CAN Bus vs. Ethernet

David Brumley
May 15, 2024
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If you’re new to automotive, CAN (Controller Area Network) may seem like a foreign concept—but if you know anything about ethernet, you probably already know enough to understand CAN.

In this blog, we’ll do a quick comparison of CAN vs. Ethernet and go over some of the strengths and weaknesses of both in the context of automotive systems.

CAN and Ethernet: Why both? 

Both CAN and Ethernet are found in settings such as automotive, medical systems, and industrial automation. They both achieve essentially the same goal: interconnecting different devices and enabling those devices to communicate, and both are layer 1 & 2 network protocols responsible for node-to-node data transfer and error checking. 

Bosch developed CAN in the 1980s specifically to support the growing number of computers in a car. At the time, Ethernet was primarily suited to office and computing environments and was not yet adapted to meet the specific needs of automotive systems. Over the years, however, Ethernet technology evolved, and is becoming more prominent in modern cars, particularly for systems that require higher bandwidth like infotainment systems and advanced driver-assistance systems (ADAS).

While both serve the purpose of facilitating communication between devices within vehicles, there are several key differences that set CAN and Ethernet apart. 

Comparison: When CAN was created, ethernet wasn’t a competitive solution in automotive, which is why a new protocol was needed. Things have changed as we discuss below, which has created a push towards ethernet being used more in cars.

Physical Wire and Data Rates 

CAN: CAN uses a single twisted pair of wires and can operate at speeds up to 1 megabit per second. A newer extension called CAN-FD extends that up to 15 megabits per second.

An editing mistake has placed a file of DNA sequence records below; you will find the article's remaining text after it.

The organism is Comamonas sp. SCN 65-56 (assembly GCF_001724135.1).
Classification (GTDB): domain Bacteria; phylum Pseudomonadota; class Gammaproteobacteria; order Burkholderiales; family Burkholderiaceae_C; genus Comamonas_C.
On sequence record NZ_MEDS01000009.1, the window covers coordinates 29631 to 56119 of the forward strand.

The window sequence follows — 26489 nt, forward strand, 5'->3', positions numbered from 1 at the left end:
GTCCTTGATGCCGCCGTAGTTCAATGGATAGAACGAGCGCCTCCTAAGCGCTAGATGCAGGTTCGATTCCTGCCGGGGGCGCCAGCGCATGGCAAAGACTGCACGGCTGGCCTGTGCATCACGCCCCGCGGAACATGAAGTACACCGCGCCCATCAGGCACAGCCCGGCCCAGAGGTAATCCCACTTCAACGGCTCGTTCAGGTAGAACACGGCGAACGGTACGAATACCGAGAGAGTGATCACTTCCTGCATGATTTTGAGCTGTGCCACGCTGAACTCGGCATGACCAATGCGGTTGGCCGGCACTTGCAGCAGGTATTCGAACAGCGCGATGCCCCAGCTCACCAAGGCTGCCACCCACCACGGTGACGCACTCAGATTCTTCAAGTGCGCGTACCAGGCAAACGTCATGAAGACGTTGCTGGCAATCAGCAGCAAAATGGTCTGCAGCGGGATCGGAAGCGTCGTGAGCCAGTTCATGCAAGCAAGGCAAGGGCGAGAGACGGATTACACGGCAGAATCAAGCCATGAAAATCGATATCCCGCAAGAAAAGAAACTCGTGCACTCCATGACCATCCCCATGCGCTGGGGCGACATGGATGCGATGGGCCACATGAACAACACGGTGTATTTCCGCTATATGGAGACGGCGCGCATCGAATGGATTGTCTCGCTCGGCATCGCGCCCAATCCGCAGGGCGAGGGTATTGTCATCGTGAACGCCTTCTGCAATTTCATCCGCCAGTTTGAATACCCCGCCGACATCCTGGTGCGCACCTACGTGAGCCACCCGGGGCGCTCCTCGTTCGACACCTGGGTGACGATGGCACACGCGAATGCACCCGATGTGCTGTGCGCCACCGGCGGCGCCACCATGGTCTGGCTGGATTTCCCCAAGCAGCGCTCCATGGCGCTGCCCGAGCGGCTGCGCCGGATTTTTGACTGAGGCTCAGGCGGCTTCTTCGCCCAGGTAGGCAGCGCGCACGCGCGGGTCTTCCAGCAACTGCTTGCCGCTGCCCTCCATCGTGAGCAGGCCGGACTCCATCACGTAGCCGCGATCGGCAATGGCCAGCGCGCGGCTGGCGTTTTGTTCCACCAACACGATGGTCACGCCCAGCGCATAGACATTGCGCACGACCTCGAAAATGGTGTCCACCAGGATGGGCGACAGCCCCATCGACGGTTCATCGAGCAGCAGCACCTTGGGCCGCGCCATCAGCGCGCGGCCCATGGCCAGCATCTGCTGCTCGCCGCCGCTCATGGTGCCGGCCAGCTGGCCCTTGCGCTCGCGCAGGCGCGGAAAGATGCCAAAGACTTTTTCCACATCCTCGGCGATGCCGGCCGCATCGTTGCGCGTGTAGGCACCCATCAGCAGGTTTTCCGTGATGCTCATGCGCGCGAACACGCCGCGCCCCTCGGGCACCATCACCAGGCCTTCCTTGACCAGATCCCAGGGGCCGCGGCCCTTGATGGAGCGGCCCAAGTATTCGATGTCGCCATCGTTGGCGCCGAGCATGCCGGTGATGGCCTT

Ethernet: Ethernet can also use a single pair of wires, but typically uses four or eight wires instead. Four wires support up to 100 megabits per second and eight wires support all the way up to 10 gigabytes per second. 

Comparison: The number of wires is important in keeping weight and cost down, but less so today than when CAN was first created. Ethernet provides higher speeds, but requires more wires.

Network Flow and Congestion Control

CAN: CAN comes with half-duplex communication and no real congestion control. Half-duplex means that a device can either send or receive, but can’t do both simultaneously. No congestion control means there is no way to manage or mitigate the impact of network traffic congestion once the network’s capacity is exceeded. 

Ethernet: Ethernet supports full-duplex flow control, so devices can both send and receive simultaneously. Ethernet includes superior congestion control, including collision detection and carrier sense multiple access so that devices know when the line is free, and even the ability to ask neighboring devices to pause transmission. 

Comparison: CAN was designed around the idea that devices would all cooperate nicely when trying to communicate compared to ethernet.

Network Addressing 

CAN: CAN uses identifiers that describe the message priority and purpose, but there is no specific identifier for a device. A sender essentially adds a message ID and broadcasts the message on the bus, while receivers filter all bus messages to only those IDs they care about. 

Ethernet: Unlike CAN, ethernet uniquely identifies each device on the network with a MAC address, enabling both broadcast and the ability to directly send data to a specific recipient.